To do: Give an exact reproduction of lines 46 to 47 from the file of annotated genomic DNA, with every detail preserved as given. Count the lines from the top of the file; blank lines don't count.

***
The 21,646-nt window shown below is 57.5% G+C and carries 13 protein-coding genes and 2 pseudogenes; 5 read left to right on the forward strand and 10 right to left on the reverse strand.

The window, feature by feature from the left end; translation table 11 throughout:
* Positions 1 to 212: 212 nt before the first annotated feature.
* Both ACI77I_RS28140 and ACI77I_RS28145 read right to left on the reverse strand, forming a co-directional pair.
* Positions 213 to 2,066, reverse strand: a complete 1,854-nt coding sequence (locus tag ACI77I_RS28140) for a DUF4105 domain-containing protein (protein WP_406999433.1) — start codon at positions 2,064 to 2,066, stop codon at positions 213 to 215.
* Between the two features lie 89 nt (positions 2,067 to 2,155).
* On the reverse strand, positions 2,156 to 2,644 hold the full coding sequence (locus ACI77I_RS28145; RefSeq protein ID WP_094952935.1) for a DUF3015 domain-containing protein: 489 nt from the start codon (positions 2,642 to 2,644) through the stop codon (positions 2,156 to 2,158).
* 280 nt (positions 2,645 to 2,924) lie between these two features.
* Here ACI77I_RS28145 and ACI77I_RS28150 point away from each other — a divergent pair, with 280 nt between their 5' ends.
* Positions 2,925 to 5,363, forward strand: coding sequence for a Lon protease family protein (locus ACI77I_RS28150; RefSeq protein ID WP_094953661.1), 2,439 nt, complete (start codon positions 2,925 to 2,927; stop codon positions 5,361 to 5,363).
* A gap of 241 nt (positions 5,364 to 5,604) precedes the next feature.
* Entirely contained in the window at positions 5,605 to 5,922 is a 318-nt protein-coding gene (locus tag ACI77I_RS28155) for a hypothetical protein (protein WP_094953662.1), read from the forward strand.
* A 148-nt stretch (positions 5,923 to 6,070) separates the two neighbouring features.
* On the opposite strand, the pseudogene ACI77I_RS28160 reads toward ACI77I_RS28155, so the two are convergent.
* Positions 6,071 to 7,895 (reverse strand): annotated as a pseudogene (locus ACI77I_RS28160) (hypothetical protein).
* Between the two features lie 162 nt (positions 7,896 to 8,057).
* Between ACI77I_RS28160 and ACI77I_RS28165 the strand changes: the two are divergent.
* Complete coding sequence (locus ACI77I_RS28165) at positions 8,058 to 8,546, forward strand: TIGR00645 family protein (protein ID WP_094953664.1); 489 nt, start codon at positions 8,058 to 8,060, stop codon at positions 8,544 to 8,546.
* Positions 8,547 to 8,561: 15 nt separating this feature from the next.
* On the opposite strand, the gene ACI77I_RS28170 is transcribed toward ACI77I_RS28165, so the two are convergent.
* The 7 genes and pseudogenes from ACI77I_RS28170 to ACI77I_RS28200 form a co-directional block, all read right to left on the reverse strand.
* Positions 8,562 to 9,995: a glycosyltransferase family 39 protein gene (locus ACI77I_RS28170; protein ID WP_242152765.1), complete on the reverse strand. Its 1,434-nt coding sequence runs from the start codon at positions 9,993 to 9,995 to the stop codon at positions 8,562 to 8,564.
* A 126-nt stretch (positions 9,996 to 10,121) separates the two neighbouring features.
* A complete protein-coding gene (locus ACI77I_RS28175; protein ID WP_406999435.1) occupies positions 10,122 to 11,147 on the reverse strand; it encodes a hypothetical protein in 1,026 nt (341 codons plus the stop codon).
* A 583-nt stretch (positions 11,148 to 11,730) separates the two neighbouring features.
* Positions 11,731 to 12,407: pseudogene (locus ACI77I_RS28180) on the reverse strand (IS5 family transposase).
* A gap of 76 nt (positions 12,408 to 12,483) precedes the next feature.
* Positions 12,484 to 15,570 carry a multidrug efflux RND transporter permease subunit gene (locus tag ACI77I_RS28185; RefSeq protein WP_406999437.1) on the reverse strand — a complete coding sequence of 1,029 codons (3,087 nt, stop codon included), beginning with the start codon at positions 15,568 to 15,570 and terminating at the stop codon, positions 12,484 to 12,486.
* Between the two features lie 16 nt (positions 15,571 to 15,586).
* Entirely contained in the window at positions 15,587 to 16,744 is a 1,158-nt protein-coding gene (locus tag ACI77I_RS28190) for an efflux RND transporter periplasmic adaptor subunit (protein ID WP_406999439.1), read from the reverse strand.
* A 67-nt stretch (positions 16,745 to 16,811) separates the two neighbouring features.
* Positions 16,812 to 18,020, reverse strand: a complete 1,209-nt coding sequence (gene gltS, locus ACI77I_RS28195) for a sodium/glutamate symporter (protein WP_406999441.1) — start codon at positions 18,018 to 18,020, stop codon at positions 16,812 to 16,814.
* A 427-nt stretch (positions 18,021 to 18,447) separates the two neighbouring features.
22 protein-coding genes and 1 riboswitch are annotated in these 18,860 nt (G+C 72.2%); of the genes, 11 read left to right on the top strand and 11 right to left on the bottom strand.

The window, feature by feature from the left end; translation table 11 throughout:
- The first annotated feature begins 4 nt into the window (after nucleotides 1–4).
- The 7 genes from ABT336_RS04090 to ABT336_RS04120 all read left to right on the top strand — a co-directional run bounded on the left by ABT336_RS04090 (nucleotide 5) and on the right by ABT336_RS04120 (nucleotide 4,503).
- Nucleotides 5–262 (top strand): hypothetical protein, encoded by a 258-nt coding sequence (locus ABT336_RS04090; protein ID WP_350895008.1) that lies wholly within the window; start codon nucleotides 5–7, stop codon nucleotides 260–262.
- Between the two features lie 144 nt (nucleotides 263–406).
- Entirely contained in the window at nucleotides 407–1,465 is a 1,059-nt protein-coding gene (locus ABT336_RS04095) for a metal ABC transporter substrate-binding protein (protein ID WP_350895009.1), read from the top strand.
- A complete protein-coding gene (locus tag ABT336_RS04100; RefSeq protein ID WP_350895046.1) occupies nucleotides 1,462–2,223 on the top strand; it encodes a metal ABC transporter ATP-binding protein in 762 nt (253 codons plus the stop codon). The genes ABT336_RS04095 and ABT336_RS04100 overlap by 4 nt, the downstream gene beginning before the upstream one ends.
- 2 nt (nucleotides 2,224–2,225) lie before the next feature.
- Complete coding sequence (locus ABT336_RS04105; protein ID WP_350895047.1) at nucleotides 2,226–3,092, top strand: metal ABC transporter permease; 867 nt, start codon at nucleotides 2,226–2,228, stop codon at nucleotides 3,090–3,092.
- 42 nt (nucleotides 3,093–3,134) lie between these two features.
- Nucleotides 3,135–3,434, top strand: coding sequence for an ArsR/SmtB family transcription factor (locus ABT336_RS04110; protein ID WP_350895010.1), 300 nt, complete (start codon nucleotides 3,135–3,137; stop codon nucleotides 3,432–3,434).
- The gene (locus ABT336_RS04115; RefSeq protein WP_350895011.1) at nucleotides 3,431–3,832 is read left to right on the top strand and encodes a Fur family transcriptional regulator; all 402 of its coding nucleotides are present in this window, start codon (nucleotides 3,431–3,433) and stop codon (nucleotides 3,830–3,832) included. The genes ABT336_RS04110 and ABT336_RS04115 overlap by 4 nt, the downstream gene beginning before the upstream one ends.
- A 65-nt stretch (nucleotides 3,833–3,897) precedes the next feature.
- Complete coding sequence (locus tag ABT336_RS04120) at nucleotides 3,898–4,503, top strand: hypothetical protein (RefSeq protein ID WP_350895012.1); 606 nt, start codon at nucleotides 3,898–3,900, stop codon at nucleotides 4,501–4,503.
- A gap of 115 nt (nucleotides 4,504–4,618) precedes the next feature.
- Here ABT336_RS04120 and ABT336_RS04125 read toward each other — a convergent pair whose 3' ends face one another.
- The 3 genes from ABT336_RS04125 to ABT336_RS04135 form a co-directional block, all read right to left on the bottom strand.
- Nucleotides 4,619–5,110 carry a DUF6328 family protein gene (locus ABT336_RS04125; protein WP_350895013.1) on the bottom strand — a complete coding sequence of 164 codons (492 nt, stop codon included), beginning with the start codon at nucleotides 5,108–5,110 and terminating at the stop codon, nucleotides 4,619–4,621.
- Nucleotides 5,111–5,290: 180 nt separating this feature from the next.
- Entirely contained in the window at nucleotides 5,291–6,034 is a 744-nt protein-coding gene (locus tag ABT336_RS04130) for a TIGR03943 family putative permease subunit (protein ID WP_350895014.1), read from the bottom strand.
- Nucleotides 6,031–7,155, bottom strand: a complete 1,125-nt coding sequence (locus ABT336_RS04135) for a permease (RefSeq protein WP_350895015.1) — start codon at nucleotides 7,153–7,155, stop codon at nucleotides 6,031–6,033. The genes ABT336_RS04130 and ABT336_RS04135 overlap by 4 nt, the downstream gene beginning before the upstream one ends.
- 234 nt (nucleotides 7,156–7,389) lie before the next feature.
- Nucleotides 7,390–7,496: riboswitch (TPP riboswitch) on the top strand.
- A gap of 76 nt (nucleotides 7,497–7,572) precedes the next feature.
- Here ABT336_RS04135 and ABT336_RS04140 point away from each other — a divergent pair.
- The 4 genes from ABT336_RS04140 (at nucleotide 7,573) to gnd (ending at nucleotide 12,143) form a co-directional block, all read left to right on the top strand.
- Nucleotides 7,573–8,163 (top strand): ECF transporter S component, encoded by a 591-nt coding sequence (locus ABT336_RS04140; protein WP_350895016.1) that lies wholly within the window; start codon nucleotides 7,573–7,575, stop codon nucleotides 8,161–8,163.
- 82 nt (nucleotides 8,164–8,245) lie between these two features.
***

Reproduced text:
- The gene (locus ABT336_RS04115; RefSeq protein WP_350895011.1) at nucleotides 3,431–3,832 is read left to right on the top strand and encodes a Fur family transcriptional regulator; all 402 of its coding nucleotides are present in this window, start codon (nucleotides 3,431–3,433) and stop codon (nucleotides 3,830–3,832) included. The genes ABT336_RS04110 and ABT336_RS04115 overlap by 4 nt, the downstream gene beginning before the upstream one ends.
- A 65-nt stretch (nucleotides 3,833–3,897) precedes the next feature.